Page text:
But now, a year on, she has relented. Sarah Thomas's A-levels are no more. Her father who, unusually, had encouraged her to leave school in the first place, says: "It was quite a big decision. In the end she couldn't do both her A-levels and her modelling."
Sarah Thomas had consistently claimed that no modelling assignment would give her as much satisfaction as passing her A-levels. She tried to stick it out at school, it didn't work for her and she had the guts to get out while she could. Like every other 16-year-old girl, she was programmed to believe that education is the only way. What she presumably realised in the past few months is that higher education is there largely because figuring out what you want to do is the most difficult part of growing up. Once you know what you want, getting it is comparatively easy.
If Sarah Thomas had taken the time out to complete her education, she might have gone the route of Jodie Foster, who put stardom on hold to study English at Yale and is now one of the biggest stars in Hollywood. Or she might have ended up like Brooke Shields, who, dubbed "the most beautiful woman In the world" at the age of 11, quit modelling and went to Princeton to study French literature. Her dedication to her studies meant that she turned down the Audrey Hepburn role in the remake of Roman Holiday. Instead, the cheesy, soft-porn Blue Lagoon will go down as her movie high point. Shields is now attempting to make a come-back via her sitcom, Suddenly Susan, which is uncommonly poor. As punishment, she must marry Andre Agassi.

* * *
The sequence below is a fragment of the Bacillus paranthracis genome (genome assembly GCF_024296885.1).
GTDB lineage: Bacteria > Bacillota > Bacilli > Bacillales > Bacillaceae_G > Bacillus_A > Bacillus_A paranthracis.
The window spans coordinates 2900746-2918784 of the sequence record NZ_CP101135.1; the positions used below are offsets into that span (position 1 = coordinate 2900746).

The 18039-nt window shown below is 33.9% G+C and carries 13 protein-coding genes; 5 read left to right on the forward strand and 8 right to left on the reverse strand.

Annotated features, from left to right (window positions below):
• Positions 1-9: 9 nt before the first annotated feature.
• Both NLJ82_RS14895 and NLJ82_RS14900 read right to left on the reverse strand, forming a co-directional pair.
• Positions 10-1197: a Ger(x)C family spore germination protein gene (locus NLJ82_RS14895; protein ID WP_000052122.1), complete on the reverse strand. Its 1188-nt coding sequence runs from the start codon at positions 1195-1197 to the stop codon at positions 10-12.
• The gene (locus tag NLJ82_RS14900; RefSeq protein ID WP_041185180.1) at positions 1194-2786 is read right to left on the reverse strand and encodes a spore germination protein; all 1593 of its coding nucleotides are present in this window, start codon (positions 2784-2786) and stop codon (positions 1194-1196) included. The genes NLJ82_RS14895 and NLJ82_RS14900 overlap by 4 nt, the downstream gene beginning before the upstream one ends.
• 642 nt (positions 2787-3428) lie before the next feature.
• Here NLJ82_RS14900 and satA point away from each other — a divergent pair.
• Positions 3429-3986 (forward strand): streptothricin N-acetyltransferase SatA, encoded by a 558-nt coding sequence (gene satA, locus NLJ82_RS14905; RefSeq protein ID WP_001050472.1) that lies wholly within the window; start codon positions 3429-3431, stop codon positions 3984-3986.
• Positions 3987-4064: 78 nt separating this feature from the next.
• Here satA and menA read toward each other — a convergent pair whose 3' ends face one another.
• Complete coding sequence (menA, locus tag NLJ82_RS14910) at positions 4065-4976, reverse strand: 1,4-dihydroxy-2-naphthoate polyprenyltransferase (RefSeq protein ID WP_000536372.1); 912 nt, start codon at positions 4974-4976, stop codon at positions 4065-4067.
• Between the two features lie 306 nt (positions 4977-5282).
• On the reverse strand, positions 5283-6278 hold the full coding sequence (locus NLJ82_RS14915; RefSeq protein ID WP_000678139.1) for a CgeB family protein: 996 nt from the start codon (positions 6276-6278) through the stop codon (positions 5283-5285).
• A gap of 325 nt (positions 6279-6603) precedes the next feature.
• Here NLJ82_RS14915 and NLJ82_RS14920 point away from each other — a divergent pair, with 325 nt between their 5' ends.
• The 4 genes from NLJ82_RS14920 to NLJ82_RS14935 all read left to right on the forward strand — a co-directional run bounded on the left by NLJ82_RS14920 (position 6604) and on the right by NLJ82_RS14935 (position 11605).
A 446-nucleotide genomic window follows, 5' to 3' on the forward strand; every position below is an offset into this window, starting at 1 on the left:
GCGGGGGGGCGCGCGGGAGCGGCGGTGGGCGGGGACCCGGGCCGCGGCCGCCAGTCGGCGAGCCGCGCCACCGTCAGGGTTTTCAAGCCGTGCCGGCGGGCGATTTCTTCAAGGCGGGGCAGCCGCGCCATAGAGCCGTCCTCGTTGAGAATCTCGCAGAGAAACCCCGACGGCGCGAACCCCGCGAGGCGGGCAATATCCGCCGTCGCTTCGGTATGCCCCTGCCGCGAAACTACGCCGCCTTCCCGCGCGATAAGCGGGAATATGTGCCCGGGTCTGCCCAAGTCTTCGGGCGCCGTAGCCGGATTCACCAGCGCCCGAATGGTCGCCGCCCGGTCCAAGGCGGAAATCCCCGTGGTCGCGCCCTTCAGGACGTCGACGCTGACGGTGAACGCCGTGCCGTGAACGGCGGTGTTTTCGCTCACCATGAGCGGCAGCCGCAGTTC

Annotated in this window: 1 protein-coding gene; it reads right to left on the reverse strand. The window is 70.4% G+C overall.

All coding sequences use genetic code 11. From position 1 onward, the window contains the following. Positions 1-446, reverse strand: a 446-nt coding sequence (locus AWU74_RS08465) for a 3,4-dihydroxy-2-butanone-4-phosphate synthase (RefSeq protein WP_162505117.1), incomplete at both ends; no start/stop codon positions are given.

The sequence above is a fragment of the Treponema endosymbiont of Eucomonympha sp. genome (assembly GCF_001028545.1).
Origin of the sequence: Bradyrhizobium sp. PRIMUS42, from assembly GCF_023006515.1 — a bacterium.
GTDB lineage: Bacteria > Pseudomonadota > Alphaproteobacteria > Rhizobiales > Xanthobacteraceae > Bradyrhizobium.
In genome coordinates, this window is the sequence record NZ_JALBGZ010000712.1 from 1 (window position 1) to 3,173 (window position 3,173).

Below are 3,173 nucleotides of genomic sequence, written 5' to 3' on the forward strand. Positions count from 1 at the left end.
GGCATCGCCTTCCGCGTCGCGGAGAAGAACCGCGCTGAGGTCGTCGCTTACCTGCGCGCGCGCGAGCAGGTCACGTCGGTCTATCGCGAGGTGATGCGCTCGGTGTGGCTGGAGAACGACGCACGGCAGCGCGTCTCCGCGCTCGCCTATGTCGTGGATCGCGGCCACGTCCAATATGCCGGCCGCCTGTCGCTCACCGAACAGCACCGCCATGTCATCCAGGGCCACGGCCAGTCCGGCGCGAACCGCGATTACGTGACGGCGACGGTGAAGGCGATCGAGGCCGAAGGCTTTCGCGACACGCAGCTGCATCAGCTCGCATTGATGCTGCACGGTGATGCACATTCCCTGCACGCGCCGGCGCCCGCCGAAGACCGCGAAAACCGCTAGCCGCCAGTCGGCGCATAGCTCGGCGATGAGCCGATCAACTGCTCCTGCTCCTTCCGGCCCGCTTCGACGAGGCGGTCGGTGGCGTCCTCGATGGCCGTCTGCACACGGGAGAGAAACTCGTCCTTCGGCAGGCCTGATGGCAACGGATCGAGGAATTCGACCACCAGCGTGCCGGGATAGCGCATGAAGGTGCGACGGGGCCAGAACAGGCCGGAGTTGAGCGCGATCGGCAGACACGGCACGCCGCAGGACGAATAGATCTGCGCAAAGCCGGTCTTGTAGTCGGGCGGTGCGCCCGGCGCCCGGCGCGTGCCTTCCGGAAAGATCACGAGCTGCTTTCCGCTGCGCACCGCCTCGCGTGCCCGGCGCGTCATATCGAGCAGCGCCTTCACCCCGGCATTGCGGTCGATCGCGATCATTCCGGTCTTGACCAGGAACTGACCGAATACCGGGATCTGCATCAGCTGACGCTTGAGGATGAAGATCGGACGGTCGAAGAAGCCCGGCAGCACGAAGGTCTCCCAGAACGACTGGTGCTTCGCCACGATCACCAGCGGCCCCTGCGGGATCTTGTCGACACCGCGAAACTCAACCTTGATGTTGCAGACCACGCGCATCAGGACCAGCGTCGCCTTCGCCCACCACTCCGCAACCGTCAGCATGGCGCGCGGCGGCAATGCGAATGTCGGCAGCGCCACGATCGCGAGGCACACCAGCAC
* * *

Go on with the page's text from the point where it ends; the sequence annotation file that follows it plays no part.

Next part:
Unless she really, truly adored her studies, Sarah Thomas's initial rejection of modelling was probably down to trepidation. To go running back to normal life when you have had a taste of the New York catwalks is not an inspiration but an insult to 16-year-old girls across the land. And foolish. You cannot expect to be beautiful your whole life.
Nowadays, it is becoming easier and easier to take your A-levels whenever you feel like it and to go to university as a mature student. Aside from the money, Thomas will have been won over by the realisation that, if you want to model, you have really got to do it when you're 16: A-levels, unlike modelling, you can go back to when you are 25.
Emma ForrestReuse content